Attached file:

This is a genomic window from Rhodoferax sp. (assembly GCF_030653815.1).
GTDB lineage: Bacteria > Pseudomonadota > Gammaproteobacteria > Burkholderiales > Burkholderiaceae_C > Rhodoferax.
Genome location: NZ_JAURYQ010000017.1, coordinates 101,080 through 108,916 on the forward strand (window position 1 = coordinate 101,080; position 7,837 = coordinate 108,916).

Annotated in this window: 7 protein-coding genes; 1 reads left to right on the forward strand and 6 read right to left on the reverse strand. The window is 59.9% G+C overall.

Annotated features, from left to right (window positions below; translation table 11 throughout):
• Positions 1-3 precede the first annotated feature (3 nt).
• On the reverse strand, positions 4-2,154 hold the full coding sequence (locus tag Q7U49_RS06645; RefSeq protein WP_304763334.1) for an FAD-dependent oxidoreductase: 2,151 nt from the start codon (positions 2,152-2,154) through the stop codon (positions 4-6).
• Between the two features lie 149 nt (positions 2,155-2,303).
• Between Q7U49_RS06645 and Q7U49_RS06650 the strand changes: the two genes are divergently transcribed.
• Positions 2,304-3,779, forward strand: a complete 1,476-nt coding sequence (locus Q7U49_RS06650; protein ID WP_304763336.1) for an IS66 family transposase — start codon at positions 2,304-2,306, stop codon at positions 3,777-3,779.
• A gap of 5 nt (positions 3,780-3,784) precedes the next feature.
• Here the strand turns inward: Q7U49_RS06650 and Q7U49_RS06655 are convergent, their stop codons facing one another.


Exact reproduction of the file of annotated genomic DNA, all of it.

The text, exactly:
This is a genomic window from Rhodoferax sp. (assembly GCF_030653815.1).
GTDB lineage: Bacteria > Pseudomonadota > Gammaproteobacteria > Burkholderiales > Burkholderiaceae_C > Rhodoferax.
Genome location: NZ_JAURYQ010000017.1, coordinates 101,080 through 108,916 on the forward strand (window position 1 = coordinate 101,080; position 7,837 = coordinate 108,916).

Annotated in this window: 7 protein-coding genes; 1 reads left to right on the forward strand and 6 read right to left on the reverse strand. The window is 59.9% G+C overall.

Annotated features, from left to right (window positions below; translation table 11 throughout):
• Positions 1-3 precede the first annotated feature (3 nt).
• On the reverse strand, positions 4-2,154 hold the full coding sequence (locus tag Q7U49_RS06645; RefSeq protein WP_304763334.1) for an FAD-dependent oxidoreductase: 2,151 nt from the start codon (positions 2,152-2,154) through the stop codon (positions 4-6).
• Between the two features lie 149 nt (positions 2,155-2,303).
• Between Q7U49_RS06645 and Q7U49_RS06650 the strand changes: the two genes are divergently transcribed.
• Positions 2,304-3,779, forward strand: a complete 1,476-nt coding sequence (locus Q7U49_RS06650; protein ID WP_304763336.1) for an IS66 family transposase — start codon at positions 2,304-2,306, stop codon at positions 3,777-3,779.
• A gap of 5 nt (positions 3,780-3,784) precedes the next feature.
• Here the strand turns inward: Q7U49_RS06650 and Q7U49_RS06655 are convergent, their stop codons facing one another.